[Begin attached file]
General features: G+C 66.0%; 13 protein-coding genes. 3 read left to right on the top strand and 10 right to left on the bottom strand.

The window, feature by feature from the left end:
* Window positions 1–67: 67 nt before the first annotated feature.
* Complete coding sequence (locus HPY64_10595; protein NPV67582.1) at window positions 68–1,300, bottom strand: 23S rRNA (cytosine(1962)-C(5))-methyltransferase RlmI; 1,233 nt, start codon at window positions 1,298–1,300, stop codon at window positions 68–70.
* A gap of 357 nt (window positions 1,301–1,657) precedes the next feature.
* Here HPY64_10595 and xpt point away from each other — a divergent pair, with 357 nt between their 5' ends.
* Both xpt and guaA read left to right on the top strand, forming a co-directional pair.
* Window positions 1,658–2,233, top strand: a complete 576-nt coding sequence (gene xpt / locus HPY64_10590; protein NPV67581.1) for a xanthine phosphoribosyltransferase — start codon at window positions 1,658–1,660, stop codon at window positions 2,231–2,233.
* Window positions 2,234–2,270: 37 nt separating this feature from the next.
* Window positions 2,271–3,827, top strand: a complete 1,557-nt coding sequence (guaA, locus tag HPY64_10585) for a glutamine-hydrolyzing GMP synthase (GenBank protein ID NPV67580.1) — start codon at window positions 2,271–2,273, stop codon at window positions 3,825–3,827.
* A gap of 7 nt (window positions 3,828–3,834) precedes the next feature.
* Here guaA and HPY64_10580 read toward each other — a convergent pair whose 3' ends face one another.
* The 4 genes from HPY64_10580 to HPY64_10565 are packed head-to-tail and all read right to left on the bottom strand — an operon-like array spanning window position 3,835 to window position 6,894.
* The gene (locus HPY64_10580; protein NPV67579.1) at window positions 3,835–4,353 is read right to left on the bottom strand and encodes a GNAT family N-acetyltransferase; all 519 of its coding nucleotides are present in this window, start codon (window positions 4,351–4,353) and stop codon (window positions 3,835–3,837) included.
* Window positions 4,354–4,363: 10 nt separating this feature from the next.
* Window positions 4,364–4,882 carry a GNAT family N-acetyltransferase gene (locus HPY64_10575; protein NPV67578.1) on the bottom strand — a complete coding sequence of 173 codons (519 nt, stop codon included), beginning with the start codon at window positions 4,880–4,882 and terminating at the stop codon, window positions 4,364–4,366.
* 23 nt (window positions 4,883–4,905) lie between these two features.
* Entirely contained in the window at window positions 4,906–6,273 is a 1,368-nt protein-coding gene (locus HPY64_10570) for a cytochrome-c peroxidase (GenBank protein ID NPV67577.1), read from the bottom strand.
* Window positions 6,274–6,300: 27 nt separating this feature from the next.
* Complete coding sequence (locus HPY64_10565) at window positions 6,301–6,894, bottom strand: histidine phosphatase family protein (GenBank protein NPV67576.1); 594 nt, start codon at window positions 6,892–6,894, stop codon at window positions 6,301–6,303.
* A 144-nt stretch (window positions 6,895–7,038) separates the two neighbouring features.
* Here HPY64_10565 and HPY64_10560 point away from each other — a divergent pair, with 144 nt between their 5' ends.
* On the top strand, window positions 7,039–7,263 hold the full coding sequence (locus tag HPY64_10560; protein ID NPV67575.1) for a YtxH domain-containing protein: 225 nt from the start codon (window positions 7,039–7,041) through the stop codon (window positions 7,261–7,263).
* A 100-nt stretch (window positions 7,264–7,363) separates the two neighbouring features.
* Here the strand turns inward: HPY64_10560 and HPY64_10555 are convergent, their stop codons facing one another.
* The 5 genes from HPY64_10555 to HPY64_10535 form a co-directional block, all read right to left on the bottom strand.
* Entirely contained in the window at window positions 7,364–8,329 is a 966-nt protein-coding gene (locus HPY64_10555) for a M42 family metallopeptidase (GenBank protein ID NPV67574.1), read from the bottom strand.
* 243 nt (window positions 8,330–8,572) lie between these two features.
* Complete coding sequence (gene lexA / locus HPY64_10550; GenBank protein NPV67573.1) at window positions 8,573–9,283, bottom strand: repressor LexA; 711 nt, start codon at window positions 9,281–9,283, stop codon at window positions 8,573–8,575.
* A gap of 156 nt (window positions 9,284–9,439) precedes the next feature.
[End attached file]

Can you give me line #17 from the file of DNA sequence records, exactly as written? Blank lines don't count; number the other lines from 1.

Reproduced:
* 23 nt (window positions 4,883–4,905) lie between these two features.